SANTA MONICA – All 308 pounds of Buffalo Bills defensive tackle Marcell Dareus stepped from the street to the curb at Grant Elementary on Friday.
“Welcome to Grant!” Grant Principal Alan Friedenberg said, donning his USC Trojan No. four jersey.
Then 6-5 Carolina Panthers quarterback Cam Newton.
“What’s going on, my man?” Newton asked with his trademark smile before Friedenberg could get out a hello.
“Not much, man,” Friedenberg said.
Luckily, for Friedenberg, 6-7 New England Patriots quarterback Ryan Mallet was still on the street when he said, “Welcome to Grant School!” so he could look in Mallet’s eyes before the quarterback’s head distanced itself from Friedenberg’s.
Grant Elementary hosted 14 NFL rookies on Friday. The athletes went to classrooms to take questions from the media and from the students before taking Grant’s football field and running the kids through drills like hula-hoops, jump ropes and cones.
Notable performances included a juggled catch by Detroit Lions running back Mikel Leshoure and tired hips that resulted in a dropped hula-hoop from Baltimore Ravens wide receiver Torrey Smith.
And Dareus revealed two truths to his class which made him a favorite. He has two pets: a python named Spike and a chihuahua named Sassy. Leshoure, who was in the same class with Dareus, just shook his head and whispered to the kids on his side, “I don’t like snakes.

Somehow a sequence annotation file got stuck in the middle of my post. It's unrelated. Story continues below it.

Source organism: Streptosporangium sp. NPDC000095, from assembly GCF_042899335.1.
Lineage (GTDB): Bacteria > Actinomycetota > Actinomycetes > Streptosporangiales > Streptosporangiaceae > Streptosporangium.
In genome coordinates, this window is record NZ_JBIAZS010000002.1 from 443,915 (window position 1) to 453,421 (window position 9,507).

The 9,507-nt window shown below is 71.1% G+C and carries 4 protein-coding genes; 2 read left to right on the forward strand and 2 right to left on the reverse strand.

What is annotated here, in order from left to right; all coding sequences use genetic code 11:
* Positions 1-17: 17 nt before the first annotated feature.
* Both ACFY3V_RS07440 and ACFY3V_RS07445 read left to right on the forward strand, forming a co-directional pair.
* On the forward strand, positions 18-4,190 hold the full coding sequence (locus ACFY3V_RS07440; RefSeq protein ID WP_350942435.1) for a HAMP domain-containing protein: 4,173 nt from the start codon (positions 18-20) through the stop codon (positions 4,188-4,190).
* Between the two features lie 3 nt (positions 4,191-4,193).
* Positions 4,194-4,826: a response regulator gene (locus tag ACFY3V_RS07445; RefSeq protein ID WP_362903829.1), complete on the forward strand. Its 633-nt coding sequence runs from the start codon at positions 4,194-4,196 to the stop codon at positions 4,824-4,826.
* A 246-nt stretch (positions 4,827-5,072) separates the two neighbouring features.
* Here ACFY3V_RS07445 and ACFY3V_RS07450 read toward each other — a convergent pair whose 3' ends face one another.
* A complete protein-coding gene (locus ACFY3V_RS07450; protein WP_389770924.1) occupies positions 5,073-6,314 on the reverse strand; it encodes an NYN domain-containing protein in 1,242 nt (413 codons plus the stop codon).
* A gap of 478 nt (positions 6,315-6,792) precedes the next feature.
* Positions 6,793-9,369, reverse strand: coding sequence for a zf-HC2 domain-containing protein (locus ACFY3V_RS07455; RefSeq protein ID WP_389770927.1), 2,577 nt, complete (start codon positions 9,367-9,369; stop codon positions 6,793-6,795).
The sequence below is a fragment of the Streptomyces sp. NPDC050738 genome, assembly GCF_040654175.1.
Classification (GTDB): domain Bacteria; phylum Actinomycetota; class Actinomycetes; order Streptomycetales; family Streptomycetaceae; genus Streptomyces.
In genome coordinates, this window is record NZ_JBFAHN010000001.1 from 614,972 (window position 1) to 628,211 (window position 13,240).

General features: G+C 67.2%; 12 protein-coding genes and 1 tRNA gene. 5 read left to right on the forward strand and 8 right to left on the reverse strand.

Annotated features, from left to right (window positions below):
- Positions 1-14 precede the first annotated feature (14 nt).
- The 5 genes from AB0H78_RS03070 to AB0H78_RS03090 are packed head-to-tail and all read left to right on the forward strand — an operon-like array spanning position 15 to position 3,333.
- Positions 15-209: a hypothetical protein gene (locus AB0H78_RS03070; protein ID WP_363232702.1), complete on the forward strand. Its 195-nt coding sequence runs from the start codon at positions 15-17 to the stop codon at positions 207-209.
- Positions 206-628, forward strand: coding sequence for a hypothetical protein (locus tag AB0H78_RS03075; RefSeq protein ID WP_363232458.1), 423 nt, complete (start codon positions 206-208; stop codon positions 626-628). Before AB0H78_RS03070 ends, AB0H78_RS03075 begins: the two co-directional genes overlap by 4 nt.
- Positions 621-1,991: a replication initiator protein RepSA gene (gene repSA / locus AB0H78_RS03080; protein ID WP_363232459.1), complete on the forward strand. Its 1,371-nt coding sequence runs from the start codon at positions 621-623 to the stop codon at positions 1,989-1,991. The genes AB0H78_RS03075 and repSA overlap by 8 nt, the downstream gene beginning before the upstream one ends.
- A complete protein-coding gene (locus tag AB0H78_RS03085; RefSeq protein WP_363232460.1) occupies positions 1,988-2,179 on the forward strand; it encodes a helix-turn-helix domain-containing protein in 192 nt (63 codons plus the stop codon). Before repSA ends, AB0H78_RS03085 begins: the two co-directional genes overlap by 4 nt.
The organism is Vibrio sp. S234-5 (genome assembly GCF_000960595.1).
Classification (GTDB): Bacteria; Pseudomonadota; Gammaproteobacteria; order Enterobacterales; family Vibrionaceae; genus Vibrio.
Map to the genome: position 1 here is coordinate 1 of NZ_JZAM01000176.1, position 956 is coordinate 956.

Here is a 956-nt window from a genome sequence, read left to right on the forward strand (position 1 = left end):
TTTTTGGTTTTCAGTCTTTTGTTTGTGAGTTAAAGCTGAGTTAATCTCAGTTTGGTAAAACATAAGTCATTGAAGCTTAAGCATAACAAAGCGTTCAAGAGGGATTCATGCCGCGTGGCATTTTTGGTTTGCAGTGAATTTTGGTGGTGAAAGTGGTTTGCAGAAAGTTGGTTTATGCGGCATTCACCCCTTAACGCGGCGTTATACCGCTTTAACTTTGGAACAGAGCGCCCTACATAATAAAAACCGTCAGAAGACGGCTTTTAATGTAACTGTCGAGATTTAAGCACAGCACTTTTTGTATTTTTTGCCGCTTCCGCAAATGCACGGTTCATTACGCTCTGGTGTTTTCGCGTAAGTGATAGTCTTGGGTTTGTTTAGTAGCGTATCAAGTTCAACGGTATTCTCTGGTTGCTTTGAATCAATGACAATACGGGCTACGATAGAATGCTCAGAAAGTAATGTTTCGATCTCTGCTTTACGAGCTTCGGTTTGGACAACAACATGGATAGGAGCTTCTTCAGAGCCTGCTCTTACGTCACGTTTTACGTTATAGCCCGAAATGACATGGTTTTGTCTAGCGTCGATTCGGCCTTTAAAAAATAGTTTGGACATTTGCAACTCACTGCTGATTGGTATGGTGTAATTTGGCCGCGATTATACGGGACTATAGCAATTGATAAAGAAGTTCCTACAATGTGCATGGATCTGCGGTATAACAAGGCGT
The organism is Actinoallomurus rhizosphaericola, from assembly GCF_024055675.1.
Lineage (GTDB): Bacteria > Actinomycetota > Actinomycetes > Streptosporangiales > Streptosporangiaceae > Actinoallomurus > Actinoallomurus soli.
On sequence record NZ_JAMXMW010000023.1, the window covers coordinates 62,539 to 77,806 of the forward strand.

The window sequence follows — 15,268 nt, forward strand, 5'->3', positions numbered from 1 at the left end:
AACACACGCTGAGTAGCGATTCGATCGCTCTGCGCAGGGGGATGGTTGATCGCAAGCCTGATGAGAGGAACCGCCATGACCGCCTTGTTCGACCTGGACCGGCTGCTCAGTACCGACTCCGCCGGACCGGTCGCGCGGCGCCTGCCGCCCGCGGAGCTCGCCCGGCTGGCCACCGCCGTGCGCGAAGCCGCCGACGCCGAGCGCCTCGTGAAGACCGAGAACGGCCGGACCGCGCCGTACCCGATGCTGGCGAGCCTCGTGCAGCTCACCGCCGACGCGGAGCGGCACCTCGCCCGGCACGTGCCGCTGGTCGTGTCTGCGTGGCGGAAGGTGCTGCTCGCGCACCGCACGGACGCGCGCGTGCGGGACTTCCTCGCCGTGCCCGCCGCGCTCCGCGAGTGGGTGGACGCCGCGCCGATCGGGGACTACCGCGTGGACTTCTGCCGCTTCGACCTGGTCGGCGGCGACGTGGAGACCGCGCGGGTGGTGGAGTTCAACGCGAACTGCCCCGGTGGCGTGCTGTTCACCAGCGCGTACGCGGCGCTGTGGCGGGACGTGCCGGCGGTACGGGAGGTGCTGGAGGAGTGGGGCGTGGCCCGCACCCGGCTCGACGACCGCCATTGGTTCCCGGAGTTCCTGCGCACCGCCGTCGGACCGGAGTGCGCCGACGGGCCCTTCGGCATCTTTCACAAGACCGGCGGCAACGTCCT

“This just reminds me of the way it used to be back in the day,” Leshoure said. “I see these courts. I used to play kickball, and seeing these kids, it’s the same thing with these kids. It feels good to give back and encourage these kids that they can do the same things we’re doing.”
When the players were taking a break from the physical activity, they signed autographs for the kids with whom they were just playing.
After doing some preliminary stretches, Miami Dolphins running back Daniel Thomas was surrounded for the third time of the day with students asking for his signature. As he signed, he showed his skills in public relations.
“That’s Cam Newton over there.”
But Newton was busy doing calisthenics with his own group. Asking the kids to yell when they reached the top of their sit-ups. Newton didn’t just show his craft for playmaking but also picture-taking. Before the drills began, he grabbed a camera from one of the crew documenting the event and took stills of the kids.
“I think with everything that goes on in school that is serious,” Friedenberg said, “it’s nice, once in awhile, to do something (that is) completely opposite that is just an amazing event. I don’t think the kids will ever forget this day.”